A toddler has died after being left alone in a car for hours in Burnaby, B.C., a city immediately east of Vancouver.
Burnaby RCMP say the 16-month-old boy was discovered unconscious in a vehicle parked at Inman Avenue and Kingsway at about 5:45 p.m. PT on Thursday near Metrotown, a dense commercial and residential area of Burnaby.
The boy was taken to hospital, but could not be saved.
Police located the toddler’s father at the scene, and say both parents are co-operating in the investigation. Neither has been arrested.
Chief Supt. Deanne Burleigh called the incident an “extremely tragic event.”
She said the investigation is still in the early stages and officers are in the process of interviewing witnesses, family, neighbourhood residents and anyone else in the area.
She did not share many details about the investigation, including who found the toddler or who made the 911 call, or exactly how many hours the child was in the car.
“It’s absolutely heartbreaking,” Burleigh said. “I can’t imagine how the parents are coping.”
She said the parents are being supported by Victim Services and are surrounded by friends and family.
Burleigh emphasized the need for parents to be vigilant as temperatures rise over the next few days.
“It’s about not leaving children at any point unattended in a vehicle. Make sure you’ve delivered them where they need to be delivered,” Burleigh said.
“We’re [in] a heat wave right now. Please don’t leave your children unattended in a car, [at] any age.”
Most of B.C. is currently unseasonably warm, with temperatures 7 to 10 C above average in Metro Vancouver. The mercury reached a high of 21.4 C at Vancouver International Airport on Thursday, according to Environment Canada, and temperatures in Burnaby — several kilometres inland — were likely higher.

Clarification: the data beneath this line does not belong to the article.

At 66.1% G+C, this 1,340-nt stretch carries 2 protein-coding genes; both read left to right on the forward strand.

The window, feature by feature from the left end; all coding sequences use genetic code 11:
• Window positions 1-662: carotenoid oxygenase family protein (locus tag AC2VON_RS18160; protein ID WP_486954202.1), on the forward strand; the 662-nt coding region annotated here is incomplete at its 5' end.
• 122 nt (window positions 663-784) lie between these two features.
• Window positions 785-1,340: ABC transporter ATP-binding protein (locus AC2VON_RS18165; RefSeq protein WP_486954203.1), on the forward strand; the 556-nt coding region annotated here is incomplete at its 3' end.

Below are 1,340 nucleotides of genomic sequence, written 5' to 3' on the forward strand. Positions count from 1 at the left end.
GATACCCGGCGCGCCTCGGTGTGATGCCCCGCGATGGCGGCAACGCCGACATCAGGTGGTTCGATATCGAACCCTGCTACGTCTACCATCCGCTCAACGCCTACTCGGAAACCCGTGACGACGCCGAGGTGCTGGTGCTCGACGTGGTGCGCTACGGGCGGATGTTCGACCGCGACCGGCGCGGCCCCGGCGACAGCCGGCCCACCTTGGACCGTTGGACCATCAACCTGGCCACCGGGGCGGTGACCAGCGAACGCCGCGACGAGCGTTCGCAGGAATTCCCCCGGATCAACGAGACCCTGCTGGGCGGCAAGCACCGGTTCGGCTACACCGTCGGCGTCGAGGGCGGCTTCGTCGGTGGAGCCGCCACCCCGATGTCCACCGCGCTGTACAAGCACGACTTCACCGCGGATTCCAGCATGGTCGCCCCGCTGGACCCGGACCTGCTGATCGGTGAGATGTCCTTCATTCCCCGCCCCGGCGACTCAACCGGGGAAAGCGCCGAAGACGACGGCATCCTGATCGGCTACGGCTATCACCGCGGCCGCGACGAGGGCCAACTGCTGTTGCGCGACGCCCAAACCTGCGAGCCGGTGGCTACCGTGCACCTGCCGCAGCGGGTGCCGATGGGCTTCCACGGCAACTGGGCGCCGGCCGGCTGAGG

With direct sunlight, the temperature would likely have risen even higher inside a car.
The B.C. Coroners Service is also investigating.
Doctor advises memory aides
Dr. Erik Swartz, Vancouver Coastal Health and Providence Health Care’s head of pediatrics, explained that young children are particularly susceptible to overheating.
“First of all, the child can’t get out of the car themselves so that’s the obvious one,” Swartz said.
“Secondly a child’s body surface area is much smaller than an adult’s. So through perspiration they can’t drop their body temperature as fast as an adult could.”
Swartz said a child can’t be left alone in a car “for even a minute.”
He advises parents develop memory aides to remind them that the child is in the car.
“Whether that’s leaving your laptop or your cellphone, your handbag, your purse in the back of the car so you have to check the car, you must check the car, before you leave.”
He said in the U.S., about 40 to 50 children die in hot cars every year.